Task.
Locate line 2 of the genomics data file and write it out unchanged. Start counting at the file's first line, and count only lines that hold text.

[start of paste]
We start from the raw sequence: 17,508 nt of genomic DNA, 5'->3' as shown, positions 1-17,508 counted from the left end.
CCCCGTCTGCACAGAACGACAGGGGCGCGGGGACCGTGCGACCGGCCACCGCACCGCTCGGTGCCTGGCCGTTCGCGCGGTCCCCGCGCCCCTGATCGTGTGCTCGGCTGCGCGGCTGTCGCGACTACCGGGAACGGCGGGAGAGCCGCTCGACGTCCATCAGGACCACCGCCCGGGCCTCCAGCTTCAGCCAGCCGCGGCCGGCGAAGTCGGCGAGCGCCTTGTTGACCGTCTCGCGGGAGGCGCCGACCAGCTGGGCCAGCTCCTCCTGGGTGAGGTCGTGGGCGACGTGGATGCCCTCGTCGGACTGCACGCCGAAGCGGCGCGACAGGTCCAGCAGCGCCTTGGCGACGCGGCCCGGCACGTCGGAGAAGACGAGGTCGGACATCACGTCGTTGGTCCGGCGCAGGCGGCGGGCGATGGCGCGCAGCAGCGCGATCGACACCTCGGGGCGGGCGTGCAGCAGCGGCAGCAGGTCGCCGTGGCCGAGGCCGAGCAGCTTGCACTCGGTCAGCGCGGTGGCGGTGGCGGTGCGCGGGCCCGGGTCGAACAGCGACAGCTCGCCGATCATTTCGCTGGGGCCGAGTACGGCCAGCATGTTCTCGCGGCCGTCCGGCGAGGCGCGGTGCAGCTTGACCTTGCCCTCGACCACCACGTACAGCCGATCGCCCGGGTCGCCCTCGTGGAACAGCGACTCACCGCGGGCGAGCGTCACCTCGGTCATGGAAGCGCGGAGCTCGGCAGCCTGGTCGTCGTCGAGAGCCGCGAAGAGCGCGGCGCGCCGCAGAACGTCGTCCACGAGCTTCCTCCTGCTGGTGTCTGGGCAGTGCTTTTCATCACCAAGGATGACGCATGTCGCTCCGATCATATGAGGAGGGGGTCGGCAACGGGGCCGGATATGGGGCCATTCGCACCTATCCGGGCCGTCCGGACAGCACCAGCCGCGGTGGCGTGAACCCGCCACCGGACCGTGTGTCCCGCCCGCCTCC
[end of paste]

CCCCGTCTGCACAGAACGACAGGGGCGCGGGGACCGTGCGACCGGCCACCGCACCGCTCGGTGCCTGGCCGTTCGCGCGGTCCCCGCGCCCCTGATCGTGTGCTCGGCTGCGCGGCTGTCGCGACTACCGGGAACGGCGGGAGAGCCGCTCGACGTCCATCAGGACCACCGCCCGGGCCTCCAGCTTCAGCCAGCCGCGGCCGGCGAAGTCGGCGAGCGCCTTGTTGACCGTCTCGCGGGAGGCGCCGACCAGCTGGGCCAGCTCCTCCTGGGTGAGGTCGTGGGCGACGTGGATGCCCTCGTCGGACTGCACGCCGAAGCGGCGCGACAGGTCCAGCAGCGCCTTGGCGACGCGGCCCGGCACGTCGGAGAAGACGAGGTCGGACATCACGTCGTTGGTCCGGCGCAGGCGGCGGGCGATGGCGCGCAGCAGCGCGATCGACACCTCGGGGCGGGCGTGCAGCAGCGGCAGCAGGTCGCCGTGGCCGAGGCCGAGCAGCTTGCACTCGGTCAGCGCGGTGGCGGTGGCGGTGCGCGGGCCCGGGTCGAACAGCGACAGCTCGCCGATCATTTCGCTGGGGCCGAGTACGGCCAGCATGTTCTCGCGGCCGTCCGGCGAGGCGCGGTGCAGCTTGACCTTGCCCTCGACCACCACGTACAGCCGATCGCCCGGGTCGCCCTCGTGGAACAGCGACTCACCGCGGGCGAGCGTCACCTCGGTCATGGAAGCGCGGAGCTCGGCAGCCTGGTCGTCGTCGAGAGCCGCGAAGAGCGCGGCGCGCCGCAGAACGTCGTCCACGAGCTTCCTCCTGCTGGTGTCTGGGCAGTGCTTTTCATCACCAAGGATGACGCATGTCGCTCCGATCATATGAGGAGGGGGTCGGCAACGGGGCCGGATATGGGGCCATTCGCACCTATCCGGGCCGTCCGGACAGCACCAGCCGCGGTGGCGTGAACCCGCCACCGGACCGTGTGTCCCGCCCGCCTCC